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Version: Operator 3.3.0

OpenEBS

Overview

OpenEBS (Elastic Block Store) is an open-source platform that enables cloud-native, local or distributed persistent volume (PV) storage for Kubernetes. It is a platform-agnostic alternative to Amazon Elastic Block Store.

For more about OpenEBS, see the official OpenEBS documentation, particularly the Prerequisites.

Planning your deployment

There are multiple storage engines to provision local as well as replicated volumes in OpenEBS based on the use case:

  1. Local volumes (Local PV device, LVM local PV)
  2. cStor replicated volumes (not recommended, see warning)

Before installing, consider the following pros and cons of each solution.

Local PV device volumes

This is Aerospike's recommended storage solution for OpenEBS.

Pros:

  • Dynamic volume provisioner as opposed to a static provisioner.
  • Better management of the block devices used for creating local PVs by OpenEBS NDM. NDM provides capabilities like discovering block device properties, setting up Device Filters, metrics collection and ability to detect if the block devices have moved across nodes.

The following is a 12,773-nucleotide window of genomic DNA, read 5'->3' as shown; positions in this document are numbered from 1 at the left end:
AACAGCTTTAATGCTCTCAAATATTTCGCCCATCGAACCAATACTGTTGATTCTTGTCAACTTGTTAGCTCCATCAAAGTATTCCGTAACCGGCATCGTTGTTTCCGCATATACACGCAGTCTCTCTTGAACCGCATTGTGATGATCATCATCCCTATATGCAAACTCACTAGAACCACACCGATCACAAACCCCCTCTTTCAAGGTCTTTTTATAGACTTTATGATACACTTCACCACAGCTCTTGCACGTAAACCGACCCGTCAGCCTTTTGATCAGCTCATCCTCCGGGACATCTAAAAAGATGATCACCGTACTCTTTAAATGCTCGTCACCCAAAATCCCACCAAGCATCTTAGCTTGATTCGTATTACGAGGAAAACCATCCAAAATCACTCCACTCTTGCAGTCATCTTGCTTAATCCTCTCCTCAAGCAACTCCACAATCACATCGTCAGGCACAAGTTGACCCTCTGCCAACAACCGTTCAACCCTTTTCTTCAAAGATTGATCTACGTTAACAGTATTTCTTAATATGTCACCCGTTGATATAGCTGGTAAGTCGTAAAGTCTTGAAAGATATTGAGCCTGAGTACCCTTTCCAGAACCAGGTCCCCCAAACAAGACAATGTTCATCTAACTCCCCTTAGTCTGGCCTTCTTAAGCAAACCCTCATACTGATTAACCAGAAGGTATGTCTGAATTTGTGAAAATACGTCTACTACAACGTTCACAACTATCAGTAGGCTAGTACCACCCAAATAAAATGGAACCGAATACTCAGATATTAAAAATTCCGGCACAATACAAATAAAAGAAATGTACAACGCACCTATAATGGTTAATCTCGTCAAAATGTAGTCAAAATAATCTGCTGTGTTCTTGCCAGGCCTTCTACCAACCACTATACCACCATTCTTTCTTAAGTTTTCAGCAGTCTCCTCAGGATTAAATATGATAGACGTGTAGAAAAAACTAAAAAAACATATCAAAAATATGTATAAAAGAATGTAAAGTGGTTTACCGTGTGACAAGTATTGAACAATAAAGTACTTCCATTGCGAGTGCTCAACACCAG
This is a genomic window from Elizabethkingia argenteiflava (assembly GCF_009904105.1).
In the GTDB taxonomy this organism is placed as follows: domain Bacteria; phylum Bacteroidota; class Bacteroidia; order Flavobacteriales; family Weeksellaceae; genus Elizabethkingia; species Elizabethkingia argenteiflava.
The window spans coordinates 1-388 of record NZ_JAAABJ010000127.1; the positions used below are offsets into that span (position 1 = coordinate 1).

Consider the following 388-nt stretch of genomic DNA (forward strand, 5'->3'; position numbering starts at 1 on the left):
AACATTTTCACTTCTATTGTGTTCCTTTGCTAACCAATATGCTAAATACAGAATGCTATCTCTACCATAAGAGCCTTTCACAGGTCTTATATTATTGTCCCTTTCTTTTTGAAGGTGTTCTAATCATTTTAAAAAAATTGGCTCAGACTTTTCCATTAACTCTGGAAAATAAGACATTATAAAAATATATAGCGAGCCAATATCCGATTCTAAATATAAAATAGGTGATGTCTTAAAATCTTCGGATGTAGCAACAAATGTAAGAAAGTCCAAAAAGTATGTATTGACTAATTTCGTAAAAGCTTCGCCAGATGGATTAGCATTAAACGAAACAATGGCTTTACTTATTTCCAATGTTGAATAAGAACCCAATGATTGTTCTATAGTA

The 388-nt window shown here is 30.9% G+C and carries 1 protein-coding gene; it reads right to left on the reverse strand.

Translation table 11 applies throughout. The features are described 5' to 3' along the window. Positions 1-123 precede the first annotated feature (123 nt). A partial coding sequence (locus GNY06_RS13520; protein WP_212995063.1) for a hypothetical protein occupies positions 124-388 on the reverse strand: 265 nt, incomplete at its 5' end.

Cons:

  • Local PV size cannot be increased dynamically.
  • Enforced capacity and PVC resource quotas on the local disks or host paths.
  • A 1-1 mapping between the physical disk attached to the Kubernetes node and PVs claimed by the Aerospike pod (or any application) running on that node, which restricts the maximum number of PVCs that can be created on a Kubernetes node.

LVM local PVs

Pros:

  • Solves all aforementioned limitations of the local PV device.
  • Aerospike can create any number of PVCs (aggregate size should be less than the size of the volume group)

Cons:

  • All worker nodes need to have lvm2 installed. This involves another step to create a volume group on each Kubernetes node before installing the OpenEBS lvm CSI driver.
  • The backup/restore and clone features are not supported in this.
  • During cluster scaleup, the volume group must already be created on the upcoming node.

Although it is possible to use replicated local volumes, Aerospike strongly discourages doing so.

  • Aerospike already implements replication at the application level, and the additional replication could severely impact performance and reliability.
  • cStor has an iSCSI layer to provision volumes, which impedes performance.

Local PV device setup

The OpenEBS dynamic local PV provisioner can create Kubernetes local persistent volumes using block devices available on the node to persist data.

1. Set up OpenEBS

Install OpenEBS on the cluster using kubectl.

kubectl apply -f https://openebs.github.io/charts/openebs-operator.yaml

This creates pods in the openebs namespace. A deamonset then runs NDM (Node Disk Manager) pods on each Kubernetes node. NDM pods detect attached block devices and load them as block device custom resources into Kubernetes.

note